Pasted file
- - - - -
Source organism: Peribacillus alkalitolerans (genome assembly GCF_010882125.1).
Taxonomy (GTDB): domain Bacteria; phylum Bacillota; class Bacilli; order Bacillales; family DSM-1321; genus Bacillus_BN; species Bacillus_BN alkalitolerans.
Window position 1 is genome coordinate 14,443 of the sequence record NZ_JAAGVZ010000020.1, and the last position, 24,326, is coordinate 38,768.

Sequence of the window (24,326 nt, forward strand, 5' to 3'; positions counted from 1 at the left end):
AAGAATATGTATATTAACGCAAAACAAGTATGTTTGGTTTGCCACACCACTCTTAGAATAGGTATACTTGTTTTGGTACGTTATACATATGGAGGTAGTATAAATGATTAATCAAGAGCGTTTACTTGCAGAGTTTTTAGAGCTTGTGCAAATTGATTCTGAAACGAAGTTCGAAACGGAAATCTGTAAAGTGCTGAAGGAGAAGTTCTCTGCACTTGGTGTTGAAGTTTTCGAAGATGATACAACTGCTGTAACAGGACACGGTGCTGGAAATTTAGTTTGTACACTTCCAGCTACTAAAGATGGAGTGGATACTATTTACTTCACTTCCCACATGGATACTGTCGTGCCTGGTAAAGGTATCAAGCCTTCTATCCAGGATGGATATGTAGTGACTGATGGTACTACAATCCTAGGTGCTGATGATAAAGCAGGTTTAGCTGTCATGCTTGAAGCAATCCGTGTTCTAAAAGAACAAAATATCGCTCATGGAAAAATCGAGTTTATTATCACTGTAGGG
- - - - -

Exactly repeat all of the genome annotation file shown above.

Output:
Source organism: Peribacillus alkalitolerans (genome assembly GCF_010882125.1).
Taxonomy (GTDB): domain Bacteria; phylum Bacillota; class Bacilli; order Bacillales; family DSM-1321; genus Bacillus_BN; species Bacillus_BN alkalitolerans.
Window position 1 is genome coordinate 14,443 of the sequence record NZ_JAAGVZ010000020.1, and the last position, 24,326, is coordinate 38,768.

Sequence of the window (24,326 nt, forward strand, 5' to 3'; positions counted from 1 at the left end):
AAGAATATGTATATTAACGCAAAACAAGTATGTTTGGTTTGCCACACCACTCTTAGAATAGGTATACTTGTTTTGGTACGTTATACATATGGAGGTAGTATAAATGATTAATCAAGAGCGTTTACTTGCAGAGTTTTTAGAGCTTGTGCAAATTGATTCTGAAACGAAGTTCGAAACGGAAATCTGTAAAGTGCTGAAGGAGAAGTTCTCTGCACTTGGTGTTGAAGTTTTCGAAGATGATACAACTGCTGTAACAGGACACGGTGCTGGAAATTTAGTTTGTACACTTCCAGCTACTAAAGATGGAGTGGATACTATTTACTTCACTTCCCACATGGATACTGTCGTGCCTGGTAAAGGTATCAAGCCTTCTATCCAGGATGGATATGTAGTGACTGATGGTACTACAATCCTAGGTGCTGATGATAAAGCAGGTTTAGCTGTCATGCTTGAAGCAATCCGTGTTCTAAAAGAACAAAATATCGCTCATGGAAAAATCGAGTTTATTATCACTGTAGGG